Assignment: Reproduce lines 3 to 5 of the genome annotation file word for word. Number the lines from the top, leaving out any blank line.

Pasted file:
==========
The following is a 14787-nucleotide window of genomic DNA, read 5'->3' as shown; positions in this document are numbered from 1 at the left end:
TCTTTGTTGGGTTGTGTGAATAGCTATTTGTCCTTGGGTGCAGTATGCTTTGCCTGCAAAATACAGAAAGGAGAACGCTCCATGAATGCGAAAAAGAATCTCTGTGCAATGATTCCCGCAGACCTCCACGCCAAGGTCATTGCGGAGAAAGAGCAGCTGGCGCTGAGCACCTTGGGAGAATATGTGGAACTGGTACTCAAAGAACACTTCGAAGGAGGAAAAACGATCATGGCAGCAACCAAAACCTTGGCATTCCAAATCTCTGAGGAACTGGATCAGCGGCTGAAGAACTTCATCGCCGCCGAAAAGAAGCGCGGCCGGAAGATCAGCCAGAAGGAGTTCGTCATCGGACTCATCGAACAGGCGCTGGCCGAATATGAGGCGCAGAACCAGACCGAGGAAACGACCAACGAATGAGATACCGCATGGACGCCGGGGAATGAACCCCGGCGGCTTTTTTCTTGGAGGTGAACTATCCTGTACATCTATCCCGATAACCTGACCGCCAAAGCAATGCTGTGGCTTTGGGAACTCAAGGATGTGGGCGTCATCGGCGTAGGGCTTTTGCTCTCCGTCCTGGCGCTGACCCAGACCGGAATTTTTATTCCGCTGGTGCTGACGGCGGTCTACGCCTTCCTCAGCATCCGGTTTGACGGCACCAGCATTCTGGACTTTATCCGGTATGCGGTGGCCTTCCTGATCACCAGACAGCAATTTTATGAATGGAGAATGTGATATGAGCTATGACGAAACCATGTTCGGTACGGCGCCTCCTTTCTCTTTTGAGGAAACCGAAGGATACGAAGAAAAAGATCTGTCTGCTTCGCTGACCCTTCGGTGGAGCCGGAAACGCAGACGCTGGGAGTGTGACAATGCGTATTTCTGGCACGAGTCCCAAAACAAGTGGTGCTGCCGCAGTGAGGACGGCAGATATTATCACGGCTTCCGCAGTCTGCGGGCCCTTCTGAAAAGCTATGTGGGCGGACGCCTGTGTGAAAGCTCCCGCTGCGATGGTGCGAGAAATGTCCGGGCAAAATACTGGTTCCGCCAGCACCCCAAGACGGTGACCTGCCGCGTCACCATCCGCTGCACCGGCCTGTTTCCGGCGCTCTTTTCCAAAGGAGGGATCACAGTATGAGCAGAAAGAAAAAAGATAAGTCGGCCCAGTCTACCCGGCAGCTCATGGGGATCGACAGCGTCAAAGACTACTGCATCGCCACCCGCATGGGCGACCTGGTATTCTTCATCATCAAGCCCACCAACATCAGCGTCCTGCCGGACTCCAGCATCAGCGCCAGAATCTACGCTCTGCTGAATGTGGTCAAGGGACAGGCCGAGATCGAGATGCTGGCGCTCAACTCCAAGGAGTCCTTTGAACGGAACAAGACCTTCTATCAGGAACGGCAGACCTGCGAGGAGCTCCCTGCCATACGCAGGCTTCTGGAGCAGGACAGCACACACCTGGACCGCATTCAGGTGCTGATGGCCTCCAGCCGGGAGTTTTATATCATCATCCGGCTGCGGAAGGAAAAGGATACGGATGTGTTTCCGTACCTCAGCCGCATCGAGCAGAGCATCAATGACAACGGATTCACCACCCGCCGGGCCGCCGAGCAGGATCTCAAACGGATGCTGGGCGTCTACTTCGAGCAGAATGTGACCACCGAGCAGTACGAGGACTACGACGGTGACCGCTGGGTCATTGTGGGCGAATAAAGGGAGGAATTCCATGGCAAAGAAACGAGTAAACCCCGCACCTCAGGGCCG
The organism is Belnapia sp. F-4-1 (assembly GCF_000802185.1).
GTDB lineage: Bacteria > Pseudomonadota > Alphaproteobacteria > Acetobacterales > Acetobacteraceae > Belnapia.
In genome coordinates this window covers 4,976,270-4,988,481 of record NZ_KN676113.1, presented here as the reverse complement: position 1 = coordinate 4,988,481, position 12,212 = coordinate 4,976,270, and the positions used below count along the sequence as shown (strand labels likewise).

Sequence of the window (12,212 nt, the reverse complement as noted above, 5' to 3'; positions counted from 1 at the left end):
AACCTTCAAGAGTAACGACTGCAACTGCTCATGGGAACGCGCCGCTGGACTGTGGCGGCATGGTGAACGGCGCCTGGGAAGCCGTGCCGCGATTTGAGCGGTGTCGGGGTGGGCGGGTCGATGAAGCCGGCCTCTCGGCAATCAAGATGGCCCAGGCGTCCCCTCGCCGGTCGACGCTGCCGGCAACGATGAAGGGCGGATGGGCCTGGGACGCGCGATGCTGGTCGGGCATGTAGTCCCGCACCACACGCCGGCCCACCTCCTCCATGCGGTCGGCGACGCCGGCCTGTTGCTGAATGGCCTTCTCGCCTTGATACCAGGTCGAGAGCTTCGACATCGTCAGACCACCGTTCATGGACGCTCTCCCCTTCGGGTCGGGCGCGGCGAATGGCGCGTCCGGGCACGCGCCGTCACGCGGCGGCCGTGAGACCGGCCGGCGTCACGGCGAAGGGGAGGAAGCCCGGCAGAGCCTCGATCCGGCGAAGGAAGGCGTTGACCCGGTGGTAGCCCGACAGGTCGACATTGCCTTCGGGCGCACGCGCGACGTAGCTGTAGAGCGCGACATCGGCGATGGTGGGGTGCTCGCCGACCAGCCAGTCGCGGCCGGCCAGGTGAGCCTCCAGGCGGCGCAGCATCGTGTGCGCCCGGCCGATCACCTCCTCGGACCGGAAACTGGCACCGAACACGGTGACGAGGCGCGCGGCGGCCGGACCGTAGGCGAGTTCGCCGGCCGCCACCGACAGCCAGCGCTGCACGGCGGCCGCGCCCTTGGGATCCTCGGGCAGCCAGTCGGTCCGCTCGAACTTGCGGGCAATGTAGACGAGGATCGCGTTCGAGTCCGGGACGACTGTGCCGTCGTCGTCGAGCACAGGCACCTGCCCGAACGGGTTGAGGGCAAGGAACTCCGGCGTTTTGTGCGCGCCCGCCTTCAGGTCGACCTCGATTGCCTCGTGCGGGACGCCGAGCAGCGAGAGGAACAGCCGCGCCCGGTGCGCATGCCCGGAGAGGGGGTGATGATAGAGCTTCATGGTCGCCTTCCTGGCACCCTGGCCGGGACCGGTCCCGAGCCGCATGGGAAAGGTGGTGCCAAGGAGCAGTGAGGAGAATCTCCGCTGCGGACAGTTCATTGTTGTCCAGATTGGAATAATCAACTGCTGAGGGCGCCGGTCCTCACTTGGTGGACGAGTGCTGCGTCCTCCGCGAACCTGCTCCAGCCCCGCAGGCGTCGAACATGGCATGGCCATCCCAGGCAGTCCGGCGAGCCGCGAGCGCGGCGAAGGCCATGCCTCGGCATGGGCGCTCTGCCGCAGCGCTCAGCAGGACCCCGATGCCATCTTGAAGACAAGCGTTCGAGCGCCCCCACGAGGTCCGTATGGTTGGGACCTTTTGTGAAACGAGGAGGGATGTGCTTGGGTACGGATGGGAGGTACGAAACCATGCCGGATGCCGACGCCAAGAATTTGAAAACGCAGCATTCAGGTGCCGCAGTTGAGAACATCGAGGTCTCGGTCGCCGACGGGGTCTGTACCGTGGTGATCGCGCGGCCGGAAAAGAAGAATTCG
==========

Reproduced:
The organism is Belnapia sp. F-4-1 (assembly GCF_000802185.1).
GTDB lineage: Bacteria > Pseudomonadota > Alphaproteobacteria > Acetobacterales > Acetobacteraceae > Belnapia.
In genome coordinates this window covers 4,976,270-4,988,481 of record NZ_KN676113.1, presented here as the reverse complement: position 1 = coordinate 4,988,481, position 12,212 = coordinate 4,976,270, and the positions used below count along the sequence as shown (strand labels likewise).